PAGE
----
Google+ Reading Teen: More Books for the Boys

Thursday, February 18, 2010

More Books for the Boys

Thanks to Amy's son, Austin (12), we have a BUNCH of great books for young teen guys.  He has helped us add 8 books to the "Guys, you might like these" page.  Here are some of the newest books.

The Dangerous Books for Boys by Gonn and Hal Iggulden
Intended audience: 8 to 108  
Equal parts droll and gorgeous nostalgia book and heartfelt plea for a renewed sense of adventure in the lives of boys and men, Conn and Hal Iggulden's The Dangerous Book for Boys became a mammoth bestseller in the United Kingdom in 2006. Adapted, in moderation, for American customs in this edition (cricket is gone, rugby remains; conkers are out, Navajo Code Talkers in), The Dangerous Book is a guide book for dads as well as their sons, as a reminder of lore and technique that have not yet been completely lost to the digital age. Recall the adventures of Scott of the Antarctic and the Battle of the Somme, relearn how to palm a coin, tan a skin, and, most charmingly, wrap a package in brown paper and string. The book's ambitions are both modest and winningly optimistic: you get the sense that by learning how to place a splint or write in invisible ink, a boy might be prepared for anything, even girls (which warrant a small but wise chapter of their own).

Austin's Review:  "This is a book of ideas! Every fact and plan described in this book has an idea in its root. Always look for the idea behind the plan; because ideas are the most fun part of life."

 - Terry Reale, one of the coolest grandfathers of all time.  Rating: 9 out of 10For full content review, click here.

The Door Within by Wayne Thomas Batson
Intended Audience: 12 - 15
Age of Main Character: 14

When his family moves to Colorado to care for his ailing grandfather, Aidan thinks his life is ruined until he discovers three ancient scrolls in the man's basement. They tell of a world where the knights of Alleble fight to keep the warriors of Paragory from gaining dominion over the Realm. When Aidan reads the last line of the scrolls, Believe and enter, he is swept into this strange land. His role there is to become the 12th knight of the King's Elder Guard. Their mission is to travel to the kingdom of Mithegard and convince its sovereign not to sign a treaty with Paragory. Aidan discovers that the people in the Realm, called Glimpses, have doubles that exist in his world. A map of the Realm is provided, as is a character guide with pronunciation key. The concept in this first of a projected trilogy is intriguing and the plot moves along at a steady pace. Some characters lack development, but several of them are engaging, especially the swordmaiden Gwenne and an underground serpentine creature named Falon.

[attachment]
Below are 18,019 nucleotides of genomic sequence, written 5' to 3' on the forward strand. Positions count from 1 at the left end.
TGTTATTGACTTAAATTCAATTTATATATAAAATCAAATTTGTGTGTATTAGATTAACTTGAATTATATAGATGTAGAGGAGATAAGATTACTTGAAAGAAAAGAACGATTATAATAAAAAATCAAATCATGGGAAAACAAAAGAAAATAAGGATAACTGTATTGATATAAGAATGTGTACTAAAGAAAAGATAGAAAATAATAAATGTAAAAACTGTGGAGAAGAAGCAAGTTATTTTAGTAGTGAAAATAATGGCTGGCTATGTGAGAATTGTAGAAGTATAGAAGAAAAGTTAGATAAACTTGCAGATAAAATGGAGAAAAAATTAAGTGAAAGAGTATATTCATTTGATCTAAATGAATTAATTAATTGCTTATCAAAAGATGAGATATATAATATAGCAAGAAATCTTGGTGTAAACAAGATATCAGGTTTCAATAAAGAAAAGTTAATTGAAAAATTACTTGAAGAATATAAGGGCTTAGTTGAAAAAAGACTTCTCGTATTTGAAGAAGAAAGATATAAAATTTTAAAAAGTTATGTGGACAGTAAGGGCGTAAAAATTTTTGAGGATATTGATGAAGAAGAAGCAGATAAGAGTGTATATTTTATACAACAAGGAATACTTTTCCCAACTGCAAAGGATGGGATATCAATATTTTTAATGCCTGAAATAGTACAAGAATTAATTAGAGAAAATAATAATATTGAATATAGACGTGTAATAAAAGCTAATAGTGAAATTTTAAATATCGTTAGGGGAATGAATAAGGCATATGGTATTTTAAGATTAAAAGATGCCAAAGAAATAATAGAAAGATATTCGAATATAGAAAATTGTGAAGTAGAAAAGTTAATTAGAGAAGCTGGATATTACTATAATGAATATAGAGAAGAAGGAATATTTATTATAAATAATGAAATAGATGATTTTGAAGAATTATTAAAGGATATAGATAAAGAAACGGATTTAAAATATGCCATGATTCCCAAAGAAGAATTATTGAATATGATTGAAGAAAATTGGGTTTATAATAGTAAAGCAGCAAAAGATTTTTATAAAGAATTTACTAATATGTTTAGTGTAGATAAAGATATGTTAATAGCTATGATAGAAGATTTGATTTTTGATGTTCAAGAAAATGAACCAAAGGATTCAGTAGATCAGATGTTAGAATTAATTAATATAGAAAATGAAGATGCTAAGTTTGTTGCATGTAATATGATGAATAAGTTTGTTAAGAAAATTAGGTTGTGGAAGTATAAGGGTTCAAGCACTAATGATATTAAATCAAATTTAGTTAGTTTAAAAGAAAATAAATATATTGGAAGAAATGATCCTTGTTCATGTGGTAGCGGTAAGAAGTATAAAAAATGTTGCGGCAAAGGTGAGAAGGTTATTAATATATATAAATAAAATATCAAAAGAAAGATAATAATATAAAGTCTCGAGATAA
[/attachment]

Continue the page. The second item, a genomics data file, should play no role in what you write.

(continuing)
Austin's Review: This was a great book from a Christian author. Awesome story, great imagination, it was a fun read.  Rating:  7 out of 10.  For full content review, click here.

Guys Write for Guys Read by Jon Scieszka
Age intended: 12 and up   
Age of main Character: varies
Scieszka has put together a diverse and fast-paced anthology of scribblings and stories that deserves a permanent place in any collection serving middle graders. The book features brief contributions from scores of heavyweight authors and illustrators like Walter Dean Myers, Dan Gutman, Chris Crutcher, Avi, Brian Jacques, Dav Pilkey, Stephen King, Daniel Pinkwater, Jerry Spinelli, Will Hobbs, Chris Van Allsburg, Laurence Yep, and frequent collaborator Lane Smith. If there's one overarching theme here, it's the simple but important message: "read what you like, when you like, whatever that happens to be." Several other themes reappear in multiple selections. Among them are the importance of fathers, what it is to become a "real" man, how childhood reading predicted and shaped an author's future, adventures and misadventures in sports, why it's okay to be a "guy's guy," and, conversely, never being a "guy's guy" and finding out that that's okay, too. Boys who are constantly doodling–even when they're not supposed to–will be particularly inspired by contributions from successful illustrators like Tony DiTerlizzi, Timothy Basil Ering, and Brett Helquist, who've dug up their old, shaky drawings from parents' attics to show boys just what they were creating when they were kids. While the anthology arguably contains not one single masterpiece, there's something undeniably grand about this collective celebration of the intellectual life of the common boy.

Austin's Review: This was a truly great book. Great Authors. Great Writing. Great.This book was funny, clever, educational, and just a clever guy book. Next to the Dangerous Book for Boys, this is my favorite book that is just for guys, about guys, and tells you how to be a better guy.  Rating:  7.5 out of 10.  For full content review, click here.

Thanks Austin!  Keep up the great work!

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